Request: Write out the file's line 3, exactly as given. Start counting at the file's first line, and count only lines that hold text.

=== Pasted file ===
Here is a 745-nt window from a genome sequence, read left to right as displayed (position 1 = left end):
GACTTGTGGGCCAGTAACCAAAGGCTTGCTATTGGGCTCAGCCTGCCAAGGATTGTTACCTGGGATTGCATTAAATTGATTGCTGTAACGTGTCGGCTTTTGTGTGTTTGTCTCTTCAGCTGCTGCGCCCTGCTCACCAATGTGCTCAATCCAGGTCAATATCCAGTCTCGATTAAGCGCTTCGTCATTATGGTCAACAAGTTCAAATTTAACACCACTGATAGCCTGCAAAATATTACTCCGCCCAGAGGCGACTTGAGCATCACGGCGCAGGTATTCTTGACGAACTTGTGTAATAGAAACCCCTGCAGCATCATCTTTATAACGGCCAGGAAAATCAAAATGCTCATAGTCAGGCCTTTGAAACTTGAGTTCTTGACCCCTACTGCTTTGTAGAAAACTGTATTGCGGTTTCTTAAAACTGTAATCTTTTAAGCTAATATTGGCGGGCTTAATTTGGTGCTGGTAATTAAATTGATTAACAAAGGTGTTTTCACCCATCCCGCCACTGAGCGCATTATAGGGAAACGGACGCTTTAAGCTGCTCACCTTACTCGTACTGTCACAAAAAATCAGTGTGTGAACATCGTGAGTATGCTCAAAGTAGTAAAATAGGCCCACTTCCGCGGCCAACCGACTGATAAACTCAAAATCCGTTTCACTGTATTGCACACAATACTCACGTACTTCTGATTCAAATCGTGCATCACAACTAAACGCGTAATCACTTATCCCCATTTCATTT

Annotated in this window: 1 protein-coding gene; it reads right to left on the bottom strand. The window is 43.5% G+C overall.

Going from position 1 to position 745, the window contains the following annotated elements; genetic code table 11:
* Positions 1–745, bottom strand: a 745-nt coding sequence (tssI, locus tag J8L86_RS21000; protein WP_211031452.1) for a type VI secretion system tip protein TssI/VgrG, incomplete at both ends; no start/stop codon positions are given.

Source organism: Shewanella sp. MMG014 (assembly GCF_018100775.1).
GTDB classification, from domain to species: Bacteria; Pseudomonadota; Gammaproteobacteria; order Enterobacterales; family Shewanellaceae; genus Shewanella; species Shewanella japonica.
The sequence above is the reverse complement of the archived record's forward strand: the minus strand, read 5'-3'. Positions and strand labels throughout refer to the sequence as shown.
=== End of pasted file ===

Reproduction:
Annotated in this window: 1 protein-coding gene; it reads right to left on the bottom strand. The window is 43.5% G+C overall.